(historical) An outlying part of a forest, exempted from forest laws and returned to private owners.
Origin of purlieu
Middle English purlewepiece of land on the edge of a forestprobably alteration (influenced by Old French lieuplace) ofporale, puraleroyal perambulationfrom Old French poralefromporalerto traversepor-forth (from Latin prō-pro–1) aler, allerto goalley1
American Heritage Dictionary of the English Language, 5th Edition
Land which had thus been once forest land and was afterwards disafforested was known as purlieu - derived by Manwood from the French pur and lieu, i.e.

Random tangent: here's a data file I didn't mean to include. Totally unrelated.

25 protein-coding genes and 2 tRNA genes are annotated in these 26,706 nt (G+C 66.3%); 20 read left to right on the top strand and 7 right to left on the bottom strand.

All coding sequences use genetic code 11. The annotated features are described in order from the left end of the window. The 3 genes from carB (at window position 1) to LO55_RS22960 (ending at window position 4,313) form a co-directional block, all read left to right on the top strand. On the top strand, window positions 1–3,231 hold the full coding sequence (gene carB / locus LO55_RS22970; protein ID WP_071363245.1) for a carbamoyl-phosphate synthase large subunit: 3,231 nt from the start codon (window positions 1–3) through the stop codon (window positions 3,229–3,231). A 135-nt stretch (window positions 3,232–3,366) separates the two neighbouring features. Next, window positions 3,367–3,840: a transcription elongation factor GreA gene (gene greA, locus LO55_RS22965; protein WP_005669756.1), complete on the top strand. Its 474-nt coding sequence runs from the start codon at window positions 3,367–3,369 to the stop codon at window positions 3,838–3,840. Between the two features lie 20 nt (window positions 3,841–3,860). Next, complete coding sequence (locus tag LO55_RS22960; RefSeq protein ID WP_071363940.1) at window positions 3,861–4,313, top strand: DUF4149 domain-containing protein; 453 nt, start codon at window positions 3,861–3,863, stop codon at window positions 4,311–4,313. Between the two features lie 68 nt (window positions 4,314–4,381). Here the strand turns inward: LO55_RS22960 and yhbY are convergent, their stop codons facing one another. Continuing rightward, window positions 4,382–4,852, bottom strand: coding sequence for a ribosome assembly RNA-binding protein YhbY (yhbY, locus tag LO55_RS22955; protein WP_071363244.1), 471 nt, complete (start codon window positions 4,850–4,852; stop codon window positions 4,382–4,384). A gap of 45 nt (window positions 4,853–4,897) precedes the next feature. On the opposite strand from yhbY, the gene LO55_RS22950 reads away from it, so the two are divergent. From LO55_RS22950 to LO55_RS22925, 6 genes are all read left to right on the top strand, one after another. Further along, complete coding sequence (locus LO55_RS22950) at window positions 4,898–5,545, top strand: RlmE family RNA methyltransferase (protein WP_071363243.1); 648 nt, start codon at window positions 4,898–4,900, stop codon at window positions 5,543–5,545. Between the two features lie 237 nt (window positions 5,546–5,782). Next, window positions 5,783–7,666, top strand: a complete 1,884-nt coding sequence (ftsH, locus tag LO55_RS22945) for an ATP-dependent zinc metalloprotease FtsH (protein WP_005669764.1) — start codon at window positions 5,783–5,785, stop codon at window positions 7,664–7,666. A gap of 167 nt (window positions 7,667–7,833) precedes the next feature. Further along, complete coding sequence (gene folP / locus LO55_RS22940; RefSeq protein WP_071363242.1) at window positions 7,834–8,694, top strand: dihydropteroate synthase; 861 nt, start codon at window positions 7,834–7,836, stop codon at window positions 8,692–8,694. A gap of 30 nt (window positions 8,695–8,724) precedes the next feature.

The forest laws still applied in a modified manner to the purlieu.
The benefit of the disafforestment existed only for the owner of the lands; as to all other persons the land was forest still, and the king's wild beasts were to "have free recourse therein and safe return to the forest, without any hurt or destruction other than by the owners of the lands in the purlieu where they shall be found, and that only to hunt and chase them back again towards the forest without any forestalling" (Manwood, On the Forest Laws - article "Purlieu") .